targetTB: a target identification pipeline for Mycobacterium tuberculosis through an interactome, reactome and genome-scale structural analysis.

Raman K, Yeturu K, Chandra N - BMC Syst Biol (2008)

List of Identified Targets. Distribution of the functional classes of the 451 targets identified in the H-List. The number of targets present in each of the functional classes is also indicated.
© Copyright Policy - open-access
Related In: Results  -  Collection

License
Show All Figures
getmorefigures.php?uid=PMC2651862&req=5

Figure 3: List of Identified Targets. Distribution of the functional classes of the 451 targets identified in the H-List. The number of targets present in each of the functional classes is also indicated.
Mentions: The functional classes of the 451 targets (H-List) identified by this study are indicated in Fig. 3. The list is also available as supplementary material [See Additional file 4]. This list includes several known targets and many that have been proposed as potential targets. Some known targets have been eliminated because they have failed one or more filters in the targetTB pipeline. The passage of known and proposed targets for anti-tubercular drugs in the targetTB pipeline is detailed in Table 3 (also see Additional File 5). Some examples of proteins that are in the H-List include known targets such as InhA, EmbA and FabH, as well as many targets that have been proposed for anti-tubercular drug discovery, such as GlfT2, a bi-functional UDP-galactofuranosyl transferase, the fatty acid synthase Fas, the pantothenate kinase PanK, a glutamine-synthetase adenylyltransferase GlnE and the sensor histidine kinase DevS. The list also indicates several proteins that have been suggested as potential drug targets in literature, but eliminated from the targetTB pipeline on account of failing one or more of the filters.

Bottom Line: The pipeline incorporates a network analysis of the protein-protein interactome, a flux balance analysis of the reactome, experimentally derived phenotype essentiality data, sequence analyses and a structural assessment of targetability, using novel algorithms recently developed by us.Further analyses include correlation with expression data and non-similarity to gut flora proteins as well as 'anti-targets' in the host, leading to the identification of 451 high-confidence targets.The method has the potential to be used as a general strategy for target identification and validation and hence significantly impact most drug discovery programmes.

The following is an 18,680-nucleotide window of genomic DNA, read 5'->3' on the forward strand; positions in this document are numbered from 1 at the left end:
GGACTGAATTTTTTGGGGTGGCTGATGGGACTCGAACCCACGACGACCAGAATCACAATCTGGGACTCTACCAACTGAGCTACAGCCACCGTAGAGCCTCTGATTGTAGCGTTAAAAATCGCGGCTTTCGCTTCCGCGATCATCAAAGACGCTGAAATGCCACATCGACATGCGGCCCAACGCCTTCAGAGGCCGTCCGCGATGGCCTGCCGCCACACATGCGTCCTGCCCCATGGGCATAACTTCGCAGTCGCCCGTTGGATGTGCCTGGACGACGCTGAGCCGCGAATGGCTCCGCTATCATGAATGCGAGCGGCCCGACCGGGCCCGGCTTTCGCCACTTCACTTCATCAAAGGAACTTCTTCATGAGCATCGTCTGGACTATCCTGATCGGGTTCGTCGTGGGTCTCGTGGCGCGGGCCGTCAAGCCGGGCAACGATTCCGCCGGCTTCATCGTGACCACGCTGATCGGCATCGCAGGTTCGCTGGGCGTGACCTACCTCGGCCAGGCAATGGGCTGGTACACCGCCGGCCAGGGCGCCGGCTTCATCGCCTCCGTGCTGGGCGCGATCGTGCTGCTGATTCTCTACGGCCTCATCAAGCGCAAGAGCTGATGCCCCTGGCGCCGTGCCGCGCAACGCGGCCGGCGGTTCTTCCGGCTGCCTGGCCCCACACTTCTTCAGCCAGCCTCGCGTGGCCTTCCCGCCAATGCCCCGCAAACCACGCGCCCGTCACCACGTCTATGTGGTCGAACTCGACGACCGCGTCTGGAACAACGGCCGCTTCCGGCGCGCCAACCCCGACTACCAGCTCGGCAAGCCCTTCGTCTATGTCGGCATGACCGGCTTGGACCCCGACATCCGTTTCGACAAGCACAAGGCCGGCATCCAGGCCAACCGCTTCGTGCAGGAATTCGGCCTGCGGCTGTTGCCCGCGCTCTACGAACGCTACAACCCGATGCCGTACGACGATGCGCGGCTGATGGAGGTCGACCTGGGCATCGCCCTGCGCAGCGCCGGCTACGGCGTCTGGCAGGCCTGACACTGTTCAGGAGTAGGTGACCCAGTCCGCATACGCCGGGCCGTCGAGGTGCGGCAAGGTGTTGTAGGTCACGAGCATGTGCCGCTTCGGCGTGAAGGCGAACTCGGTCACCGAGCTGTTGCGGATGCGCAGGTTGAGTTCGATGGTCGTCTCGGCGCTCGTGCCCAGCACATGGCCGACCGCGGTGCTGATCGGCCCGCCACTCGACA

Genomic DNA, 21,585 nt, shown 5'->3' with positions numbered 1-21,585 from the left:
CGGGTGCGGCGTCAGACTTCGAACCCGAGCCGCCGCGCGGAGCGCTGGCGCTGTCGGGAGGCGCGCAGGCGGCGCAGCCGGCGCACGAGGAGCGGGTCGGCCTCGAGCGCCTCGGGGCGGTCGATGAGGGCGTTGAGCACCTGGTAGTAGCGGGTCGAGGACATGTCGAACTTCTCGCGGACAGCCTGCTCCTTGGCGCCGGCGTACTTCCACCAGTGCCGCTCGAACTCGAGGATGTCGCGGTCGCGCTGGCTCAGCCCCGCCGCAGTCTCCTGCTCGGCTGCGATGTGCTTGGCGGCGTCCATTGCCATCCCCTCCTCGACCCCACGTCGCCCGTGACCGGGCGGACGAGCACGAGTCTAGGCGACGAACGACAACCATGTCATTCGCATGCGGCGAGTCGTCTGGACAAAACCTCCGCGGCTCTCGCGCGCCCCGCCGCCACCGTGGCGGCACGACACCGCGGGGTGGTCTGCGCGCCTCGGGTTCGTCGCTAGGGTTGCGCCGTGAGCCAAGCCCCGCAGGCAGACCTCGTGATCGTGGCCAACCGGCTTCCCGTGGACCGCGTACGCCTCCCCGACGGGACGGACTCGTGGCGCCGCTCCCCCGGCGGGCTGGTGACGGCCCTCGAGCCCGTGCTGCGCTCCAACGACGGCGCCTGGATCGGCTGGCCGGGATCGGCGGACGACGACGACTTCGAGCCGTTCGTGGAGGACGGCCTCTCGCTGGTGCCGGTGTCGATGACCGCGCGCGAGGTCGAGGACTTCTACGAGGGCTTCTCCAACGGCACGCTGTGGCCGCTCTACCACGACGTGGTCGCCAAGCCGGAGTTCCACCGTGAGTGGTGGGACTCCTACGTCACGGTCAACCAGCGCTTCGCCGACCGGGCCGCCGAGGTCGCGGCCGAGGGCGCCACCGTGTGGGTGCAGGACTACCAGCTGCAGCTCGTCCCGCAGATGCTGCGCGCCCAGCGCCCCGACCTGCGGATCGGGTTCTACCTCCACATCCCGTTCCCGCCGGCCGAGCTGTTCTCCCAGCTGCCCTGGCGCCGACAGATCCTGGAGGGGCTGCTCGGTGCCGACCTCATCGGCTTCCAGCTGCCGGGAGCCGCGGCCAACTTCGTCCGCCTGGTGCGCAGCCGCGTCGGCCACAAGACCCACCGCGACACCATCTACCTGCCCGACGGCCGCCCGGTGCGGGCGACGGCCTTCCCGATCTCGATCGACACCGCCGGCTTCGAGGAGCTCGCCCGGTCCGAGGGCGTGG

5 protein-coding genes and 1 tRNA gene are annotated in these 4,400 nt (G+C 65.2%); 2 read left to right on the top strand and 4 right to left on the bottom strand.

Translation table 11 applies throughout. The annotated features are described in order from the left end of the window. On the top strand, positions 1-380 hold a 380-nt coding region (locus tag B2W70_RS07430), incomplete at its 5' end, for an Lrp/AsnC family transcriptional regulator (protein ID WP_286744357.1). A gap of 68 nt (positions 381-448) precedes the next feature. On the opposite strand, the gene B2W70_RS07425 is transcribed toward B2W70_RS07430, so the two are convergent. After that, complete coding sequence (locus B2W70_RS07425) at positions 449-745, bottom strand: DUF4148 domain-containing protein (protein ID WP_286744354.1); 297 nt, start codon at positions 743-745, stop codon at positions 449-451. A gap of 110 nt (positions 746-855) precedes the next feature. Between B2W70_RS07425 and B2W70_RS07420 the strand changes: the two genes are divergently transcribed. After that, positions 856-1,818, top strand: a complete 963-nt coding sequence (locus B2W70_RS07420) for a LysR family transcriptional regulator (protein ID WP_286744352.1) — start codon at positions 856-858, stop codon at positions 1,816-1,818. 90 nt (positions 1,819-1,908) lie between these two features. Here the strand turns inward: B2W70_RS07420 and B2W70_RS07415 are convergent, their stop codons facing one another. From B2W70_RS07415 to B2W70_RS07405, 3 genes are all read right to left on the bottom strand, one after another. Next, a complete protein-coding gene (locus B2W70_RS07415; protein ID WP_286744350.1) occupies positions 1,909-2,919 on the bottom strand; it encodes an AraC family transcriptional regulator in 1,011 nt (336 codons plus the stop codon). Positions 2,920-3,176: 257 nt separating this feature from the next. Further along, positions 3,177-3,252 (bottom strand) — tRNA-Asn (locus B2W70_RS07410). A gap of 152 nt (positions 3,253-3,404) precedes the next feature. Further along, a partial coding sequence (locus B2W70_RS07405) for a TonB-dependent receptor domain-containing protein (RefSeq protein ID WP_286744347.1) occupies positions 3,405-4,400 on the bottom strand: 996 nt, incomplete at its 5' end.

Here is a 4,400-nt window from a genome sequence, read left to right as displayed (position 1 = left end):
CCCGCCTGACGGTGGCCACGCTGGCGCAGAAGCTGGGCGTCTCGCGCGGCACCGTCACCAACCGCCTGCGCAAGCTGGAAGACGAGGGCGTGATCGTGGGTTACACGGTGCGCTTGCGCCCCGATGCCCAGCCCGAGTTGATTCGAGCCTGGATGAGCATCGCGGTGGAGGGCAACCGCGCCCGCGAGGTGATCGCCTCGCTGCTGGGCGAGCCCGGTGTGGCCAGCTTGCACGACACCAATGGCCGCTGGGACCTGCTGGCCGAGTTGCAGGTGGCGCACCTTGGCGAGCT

View Article: PubMed Central - HTML - PubMed

Affiliation: Supercomputer Education and Research Centre and Bioinformatics Centre, Indian Institute of Science, Bangalore 560 012, India. karthik@rishi.serc.iisc.ernet.in

ABSTRACT

Background: Tuberculosis still remains one of the largest killer infectious diseases, warranting the identification of newer targets and drugs. Identification and validation of appropriate targets for designing drugs are critical steps in drug discovery, which are at present major bottle-necks. A majority of drugs in current clinical use for many diseases have been designed without the knowledge of the targets, perhaps because standard methodologies to identify such targets in a high-throughput fashion do not really exist. With different kinds of 'omics' data that are now available, computational approaches can be powerful means of obtaining short-lists of possible targets for further experimental validation.

Results: We report a comprehensive in silico target identification pipeline, targetTB, for Mycobacterium tuberculosis. The pipeline incorporates a network analysis of the protein-protein interactome, a flux balance analysis of the reactome, experimentally derived phenotype essentiality data, sequence analyses and a structural assessment of targetability, using novel algorithms recently developed by us. Using flux balance analysis and network analysis, proteins critical for survival of M. tuberculosis are first identified, followed by comparative genomics with the host, finally incorporating a novel structural analysis of the binding sites to assess the feasibility of a protein as a target. Further analyses include correlation with expression data and non-similarity to gut flora proteins as well as 'anti-targets' in the host, leading to the identification of 451 high-confidence targets. Through phylogenetic profiling against 228 pathogen genomes, shortlisted targets have been further explored to identify broad-spectrum antibiotic targets, while also identifying those specific to tuberculosis. Targets that address mycobacterial persistence and drug resistance mechanisms are also analysed.

Conclusion: The pipeline developed provides rational schema for drug target identification that are likely to have high rates of success, which is expected to save enormous amounts of money, resources and time in the drug discovery process. A thorough comparison with previously suggested targets in the literature demonstrates the usefulness of the integrated approach used in our study, highlighting the importance of systems-level analyses in particular. The method has the potential to be used as a general strategy for target identification and validation and hence significantly impact most drug discovery programmes.

Show MeSH
Related in: MedlinePlus